Thank you and it is a pleasure to join you here today. This panel’s composition illustrates that it takes government, business, and the international community working together to achieve sustainable development. I believe that, together, we are making progress.
I want to focus on what more can be done to reduce greenhouse gas emissions. How can we work together by sharing best practices or co-investing? What are the inherent trade-offs or business risks? I’ll offer a few thoughts, first in the palm oil sector, then on energy, then on the UNFCCC summit in Paris.
Palm Oil Sector
Indonesia’s public and private sectors have taken important steps to establish the Indonesia Palm Oil Pledge but more needs to be done.
Businesses in the pulp and paper and oil palm sectors pledged to remove deforestation from their supply chains.
Expand the Indonesia Palm Oil Pledge to include all producers. And then let the big consuming companies and countries come together to announce they will only source from those who are producing sustainable palm oil.
Indonesia’s intention to extend its moratorium on new forest and peatland licenses is commendable. It must now be enforced. The One Map will be an important tool, but increased and improved law enforcement, including by addressing corruption also will be essential.
Specifically, we need continued engagement at both the central and local government levels to move forward on mapping, monitoring, and enforcement.
One key issue is traceability, which is vital to the business operations of palm and timber companies. It’s not without cost. But we should consider this an investment that has the potential for significant economic, environmental and social returns.
We can learn from other supply chains, such as seafood, apparel, dairy and other crops where traceability is vital to the safe handling of those products and also improves efficiency, productivity, and profitability for all of those involved.
Energy Efficiency and Transport
Solutions in energy efficiency and transport also can help a great deal in reducing greenhouse gas emissions.
As Indonesia develops, you have the benefit of being able to plan for increased urbanization.
Develop a national policy to promote energy efficiency in building design to make Indonesia the leader in smart growth and green cities. Jakarta is taking important steps, but this needs to be a nationwide effort.
The United States has made improvements in implementing fuel economy standards. By introducing car and bus fleet efficiency goals, Indonesia, too, could reduce both greenhouse gas emissions and energy use.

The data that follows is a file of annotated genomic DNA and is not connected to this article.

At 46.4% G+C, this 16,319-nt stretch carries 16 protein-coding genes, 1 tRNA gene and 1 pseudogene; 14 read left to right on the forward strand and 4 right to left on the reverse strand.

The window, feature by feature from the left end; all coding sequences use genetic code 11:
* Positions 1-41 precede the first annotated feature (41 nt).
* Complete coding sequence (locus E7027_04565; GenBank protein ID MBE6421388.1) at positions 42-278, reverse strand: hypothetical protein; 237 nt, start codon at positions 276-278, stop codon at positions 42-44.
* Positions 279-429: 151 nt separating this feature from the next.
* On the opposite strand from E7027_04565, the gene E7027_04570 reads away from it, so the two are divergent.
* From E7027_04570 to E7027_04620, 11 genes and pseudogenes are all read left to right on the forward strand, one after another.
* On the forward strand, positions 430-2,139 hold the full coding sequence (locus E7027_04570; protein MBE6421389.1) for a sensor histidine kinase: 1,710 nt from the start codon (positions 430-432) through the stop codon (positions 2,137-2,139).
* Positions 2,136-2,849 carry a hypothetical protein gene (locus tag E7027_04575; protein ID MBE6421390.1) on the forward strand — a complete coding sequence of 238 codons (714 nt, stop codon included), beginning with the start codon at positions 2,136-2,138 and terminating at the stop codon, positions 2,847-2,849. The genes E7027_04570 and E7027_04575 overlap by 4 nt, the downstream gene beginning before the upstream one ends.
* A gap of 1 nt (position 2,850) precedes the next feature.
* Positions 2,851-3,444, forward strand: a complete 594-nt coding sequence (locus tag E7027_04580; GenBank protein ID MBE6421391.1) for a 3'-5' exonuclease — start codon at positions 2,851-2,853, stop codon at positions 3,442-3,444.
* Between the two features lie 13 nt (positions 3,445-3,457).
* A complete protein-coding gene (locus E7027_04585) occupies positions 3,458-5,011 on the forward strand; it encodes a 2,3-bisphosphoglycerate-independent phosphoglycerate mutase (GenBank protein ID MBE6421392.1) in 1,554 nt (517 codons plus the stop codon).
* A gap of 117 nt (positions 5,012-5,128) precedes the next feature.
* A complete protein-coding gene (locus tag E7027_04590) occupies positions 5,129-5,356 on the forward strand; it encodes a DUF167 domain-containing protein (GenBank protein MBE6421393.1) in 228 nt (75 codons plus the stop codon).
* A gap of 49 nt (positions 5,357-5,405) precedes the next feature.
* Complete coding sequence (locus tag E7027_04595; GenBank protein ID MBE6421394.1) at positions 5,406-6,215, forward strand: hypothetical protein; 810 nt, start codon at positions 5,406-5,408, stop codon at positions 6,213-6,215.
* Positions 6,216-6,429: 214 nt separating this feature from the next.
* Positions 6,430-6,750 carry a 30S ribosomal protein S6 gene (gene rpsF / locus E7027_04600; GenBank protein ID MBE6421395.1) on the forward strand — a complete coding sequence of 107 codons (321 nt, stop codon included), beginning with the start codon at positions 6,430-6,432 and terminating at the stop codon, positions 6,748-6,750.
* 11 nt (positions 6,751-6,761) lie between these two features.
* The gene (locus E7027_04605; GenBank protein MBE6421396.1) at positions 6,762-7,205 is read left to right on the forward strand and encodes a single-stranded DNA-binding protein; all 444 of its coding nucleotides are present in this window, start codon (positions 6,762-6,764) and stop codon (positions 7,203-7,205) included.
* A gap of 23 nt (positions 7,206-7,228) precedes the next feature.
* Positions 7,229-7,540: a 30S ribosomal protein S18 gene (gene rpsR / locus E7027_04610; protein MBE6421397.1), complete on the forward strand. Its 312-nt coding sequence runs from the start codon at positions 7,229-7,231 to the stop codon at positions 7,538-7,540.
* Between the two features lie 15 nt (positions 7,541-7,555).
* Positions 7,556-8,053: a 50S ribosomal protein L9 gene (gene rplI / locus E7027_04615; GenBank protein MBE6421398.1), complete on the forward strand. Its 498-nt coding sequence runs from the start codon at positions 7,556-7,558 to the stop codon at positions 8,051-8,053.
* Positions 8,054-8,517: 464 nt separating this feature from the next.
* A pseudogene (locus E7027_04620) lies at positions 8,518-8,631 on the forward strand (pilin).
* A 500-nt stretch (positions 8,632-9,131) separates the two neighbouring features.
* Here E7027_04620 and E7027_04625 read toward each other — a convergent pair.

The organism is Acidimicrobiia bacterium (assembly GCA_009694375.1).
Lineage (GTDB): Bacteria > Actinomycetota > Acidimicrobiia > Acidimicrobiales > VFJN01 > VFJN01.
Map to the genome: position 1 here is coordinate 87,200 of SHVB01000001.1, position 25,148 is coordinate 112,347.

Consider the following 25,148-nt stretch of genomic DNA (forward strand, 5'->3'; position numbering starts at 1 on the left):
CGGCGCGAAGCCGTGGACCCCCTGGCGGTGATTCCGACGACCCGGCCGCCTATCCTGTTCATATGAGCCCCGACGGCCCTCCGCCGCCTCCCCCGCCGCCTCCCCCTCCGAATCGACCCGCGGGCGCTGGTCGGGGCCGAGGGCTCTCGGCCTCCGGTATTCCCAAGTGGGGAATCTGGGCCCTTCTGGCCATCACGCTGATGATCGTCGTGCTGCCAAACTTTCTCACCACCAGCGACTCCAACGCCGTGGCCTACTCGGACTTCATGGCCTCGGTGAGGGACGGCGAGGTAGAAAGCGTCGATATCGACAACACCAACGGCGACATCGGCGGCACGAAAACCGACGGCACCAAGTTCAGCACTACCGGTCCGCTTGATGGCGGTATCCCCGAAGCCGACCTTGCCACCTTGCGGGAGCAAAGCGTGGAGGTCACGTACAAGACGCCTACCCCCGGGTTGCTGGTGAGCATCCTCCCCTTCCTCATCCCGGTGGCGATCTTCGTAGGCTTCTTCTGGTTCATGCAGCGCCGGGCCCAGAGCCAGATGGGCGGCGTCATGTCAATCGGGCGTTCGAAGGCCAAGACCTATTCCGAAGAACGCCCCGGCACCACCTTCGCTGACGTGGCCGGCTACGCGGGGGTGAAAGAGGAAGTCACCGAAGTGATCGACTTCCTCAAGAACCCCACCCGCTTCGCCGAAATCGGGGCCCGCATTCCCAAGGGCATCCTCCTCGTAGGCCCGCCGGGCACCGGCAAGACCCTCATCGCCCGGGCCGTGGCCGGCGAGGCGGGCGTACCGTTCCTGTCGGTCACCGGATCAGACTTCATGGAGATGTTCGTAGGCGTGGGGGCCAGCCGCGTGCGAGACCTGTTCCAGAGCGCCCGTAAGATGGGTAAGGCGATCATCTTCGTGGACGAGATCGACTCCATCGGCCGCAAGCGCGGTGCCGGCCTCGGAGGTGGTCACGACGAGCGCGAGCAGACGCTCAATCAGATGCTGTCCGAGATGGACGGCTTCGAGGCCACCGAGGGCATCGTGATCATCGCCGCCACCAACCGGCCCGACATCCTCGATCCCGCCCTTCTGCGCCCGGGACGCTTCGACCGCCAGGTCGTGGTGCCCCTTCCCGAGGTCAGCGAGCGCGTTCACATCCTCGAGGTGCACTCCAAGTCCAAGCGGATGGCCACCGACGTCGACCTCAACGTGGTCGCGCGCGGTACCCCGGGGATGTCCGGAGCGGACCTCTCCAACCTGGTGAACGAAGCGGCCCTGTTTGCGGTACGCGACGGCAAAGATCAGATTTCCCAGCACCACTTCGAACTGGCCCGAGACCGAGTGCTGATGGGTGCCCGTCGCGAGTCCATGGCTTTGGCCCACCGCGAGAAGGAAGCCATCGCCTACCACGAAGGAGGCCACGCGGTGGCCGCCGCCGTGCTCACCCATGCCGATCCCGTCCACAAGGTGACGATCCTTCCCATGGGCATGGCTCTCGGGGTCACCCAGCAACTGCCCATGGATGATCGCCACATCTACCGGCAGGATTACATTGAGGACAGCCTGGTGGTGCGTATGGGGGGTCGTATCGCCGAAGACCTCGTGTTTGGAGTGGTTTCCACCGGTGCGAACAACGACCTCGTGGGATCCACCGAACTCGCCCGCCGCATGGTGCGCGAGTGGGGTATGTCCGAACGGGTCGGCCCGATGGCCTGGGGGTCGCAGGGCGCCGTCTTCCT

Both urban planning and agricultural planning benefit from accurate geospatial data. Accurate maps contribute to transparency, which reduces business risk and protects community land rights. Accurate maps allow supply chain mapping. Accurate maps can be used to protect natural resources such as tropical timber and fishing stocks.
Indonesia’s One Map initiative needs to be concluded and brought into effect to support spatial plans that balance development and conservation planning.
Indonesia has long been a leader on global climate change, a position which makes sense given Indonesia’s special role as both a country blessed with one of the largest tropical forests in the world and one uniquely at risk from the effects of climate change. Let’s work together for a new agreement in Paris this December.
But I want to emphasize that sustainable development and combatting climate change is a shared responsibility.
The United States committed to reducing our greenhouse gas emissions 17 percent below 2005 levels by 2020 and over the past decade, we reduced our total carbon pollution more than any other nation on Earth.
Specifically, from 2005 to 2011, our emissions fell 6.9 percent. We’ve done even better when it comes to carbon dioxide (CO2) emissions from the energy sector – the single largest contributor to U.S. emissions.
In 2013, energy sector emissions were down 10% from 2005. But we know that we can do more. On March 31, we set a new target to reduce climate pollution 26-28% below 2005 levels by 2025. And our economy is still growing.
The United States stands ready to partner with you. The U.S. commitment to countering climate change in Indonesia amounts to some $500 million, and we are supporting Indonesia’s efforts to work with the private sector to do this.